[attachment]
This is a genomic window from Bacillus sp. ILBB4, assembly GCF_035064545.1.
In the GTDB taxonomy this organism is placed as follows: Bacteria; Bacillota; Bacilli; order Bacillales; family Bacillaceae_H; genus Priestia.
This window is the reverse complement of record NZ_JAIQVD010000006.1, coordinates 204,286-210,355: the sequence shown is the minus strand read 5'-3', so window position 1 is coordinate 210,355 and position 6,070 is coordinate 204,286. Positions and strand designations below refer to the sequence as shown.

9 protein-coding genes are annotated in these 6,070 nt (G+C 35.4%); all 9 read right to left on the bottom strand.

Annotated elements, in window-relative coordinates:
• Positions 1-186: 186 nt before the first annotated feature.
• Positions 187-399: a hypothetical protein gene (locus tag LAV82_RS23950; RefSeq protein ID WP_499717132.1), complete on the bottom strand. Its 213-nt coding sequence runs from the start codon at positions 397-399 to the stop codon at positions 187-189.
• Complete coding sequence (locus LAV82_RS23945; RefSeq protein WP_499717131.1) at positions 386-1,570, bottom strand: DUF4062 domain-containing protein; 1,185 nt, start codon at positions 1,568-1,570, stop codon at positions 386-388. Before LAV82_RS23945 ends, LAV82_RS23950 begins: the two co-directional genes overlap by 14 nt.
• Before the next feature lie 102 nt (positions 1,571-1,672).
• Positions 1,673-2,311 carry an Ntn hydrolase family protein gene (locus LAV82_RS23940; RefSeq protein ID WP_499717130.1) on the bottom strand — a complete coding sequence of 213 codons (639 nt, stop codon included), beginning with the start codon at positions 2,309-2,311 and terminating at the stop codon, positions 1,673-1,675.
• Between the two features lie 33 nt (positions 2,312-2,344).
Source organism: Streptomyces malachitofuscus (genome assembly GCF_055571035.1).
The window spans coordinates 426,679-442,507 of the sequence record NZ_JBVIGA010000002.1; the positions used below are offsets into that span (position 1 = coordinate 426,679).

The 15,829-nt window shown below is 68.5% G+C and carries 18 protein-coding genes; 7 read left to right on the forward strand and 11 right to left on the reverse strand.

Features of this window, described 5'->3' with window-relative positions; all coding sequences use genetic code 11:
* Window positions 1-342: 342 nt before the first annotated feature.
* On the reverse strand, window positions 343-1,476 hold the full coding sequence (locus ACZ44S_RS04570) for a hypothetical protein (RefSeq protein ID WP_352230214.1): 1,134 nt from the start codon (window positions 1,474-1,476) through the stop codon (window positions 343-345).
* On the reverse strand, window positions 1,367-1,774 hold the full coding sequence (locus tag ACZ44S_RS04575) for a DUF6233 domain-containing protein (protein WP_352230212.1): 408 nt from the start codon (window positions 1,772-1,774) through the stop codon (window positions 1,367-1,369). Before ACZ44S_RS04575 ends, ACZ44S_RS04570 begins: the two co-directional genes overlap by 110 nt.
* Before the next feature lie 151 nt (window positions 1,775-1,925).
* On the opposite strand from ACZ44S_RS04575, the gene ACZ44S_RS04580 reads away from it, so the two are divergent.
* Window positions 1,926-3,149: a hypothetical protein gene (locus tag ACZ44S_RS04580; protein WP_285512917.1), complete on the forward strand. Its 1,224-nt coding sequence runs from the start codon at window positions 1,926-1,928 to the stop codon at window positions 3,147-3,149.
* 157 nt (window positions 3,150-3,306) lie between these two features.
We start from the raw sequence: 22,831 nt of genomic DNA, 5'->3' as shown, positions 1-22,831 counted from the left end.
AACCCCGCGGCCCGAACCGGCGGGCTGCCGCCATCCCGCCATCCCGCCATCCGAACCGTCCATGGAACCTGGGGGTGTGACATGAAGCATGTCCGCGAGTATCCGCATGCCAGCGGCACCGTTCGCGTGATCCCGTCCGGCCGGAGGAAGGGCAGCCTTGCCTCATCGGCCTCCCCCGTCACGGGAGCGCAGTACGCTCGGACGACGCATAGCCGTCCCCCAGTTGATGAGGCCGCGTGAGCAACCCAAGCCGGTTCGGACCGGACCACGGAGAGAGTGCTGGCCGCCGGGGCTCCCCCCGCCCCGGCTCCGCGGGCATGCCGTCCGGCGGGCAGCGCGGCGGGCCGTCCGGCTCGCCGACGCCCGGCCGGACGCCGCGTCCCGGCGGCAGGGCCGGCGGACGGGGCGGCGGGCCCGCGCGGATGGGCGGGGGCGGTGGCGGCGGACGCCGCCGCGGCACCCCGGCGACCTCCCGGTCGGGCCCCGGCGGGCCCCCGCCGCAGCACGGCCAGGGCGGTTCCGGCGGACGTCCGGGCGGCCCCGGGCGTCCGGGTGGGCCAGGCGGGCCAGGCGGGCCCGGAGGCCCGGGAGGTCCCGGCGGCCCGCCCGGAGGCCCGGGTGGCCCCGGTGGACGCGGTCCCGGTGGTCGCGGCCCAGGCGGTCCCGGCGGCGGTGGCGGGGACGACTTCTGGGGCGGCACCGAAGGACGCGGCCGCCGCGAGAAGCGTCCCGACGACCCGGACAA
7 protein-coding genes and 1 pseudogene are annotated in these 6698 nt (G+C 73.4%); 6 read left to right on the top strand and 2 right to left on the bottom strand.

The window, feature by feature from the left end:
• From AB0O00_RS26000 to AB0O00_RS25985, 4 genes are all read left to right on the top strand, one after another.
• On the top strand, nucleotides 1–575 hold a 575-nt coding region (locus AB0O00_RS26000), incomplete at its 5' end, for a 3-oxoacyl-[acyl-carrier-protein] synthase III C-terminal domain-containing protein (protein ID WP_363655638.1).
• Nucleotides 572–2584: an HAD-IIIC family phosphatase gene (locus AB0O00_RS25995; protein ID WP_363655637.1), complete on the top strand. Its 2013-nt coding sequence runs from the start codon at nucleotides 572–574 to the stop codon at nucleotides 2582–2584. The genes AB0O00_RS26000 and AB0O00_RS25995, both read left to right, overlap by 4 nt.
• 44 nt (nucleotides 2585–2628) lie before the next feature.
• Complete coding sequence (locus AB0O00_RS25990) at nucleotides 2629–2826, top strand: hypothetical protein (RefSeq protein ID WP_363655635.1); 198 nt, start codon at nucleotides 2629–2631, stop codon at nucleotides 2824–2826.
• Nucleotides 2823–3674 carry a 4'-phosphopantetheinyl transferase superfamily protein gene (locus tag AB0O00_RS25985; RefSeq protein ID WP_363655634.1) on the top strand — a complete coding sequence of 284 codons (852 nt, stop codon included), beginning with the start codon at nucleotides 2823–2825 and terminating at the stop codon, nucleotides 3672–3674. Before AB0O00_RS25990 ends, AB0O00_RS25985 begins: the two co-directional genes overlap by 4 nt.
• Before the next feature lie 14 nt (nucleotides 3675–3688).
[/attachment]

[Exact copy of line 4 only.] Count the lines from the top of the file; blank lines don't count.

9 protein-coding genes are annotated in these 6,070 nt (G+C 35.4%); all 9 read right to left on the bottom strand.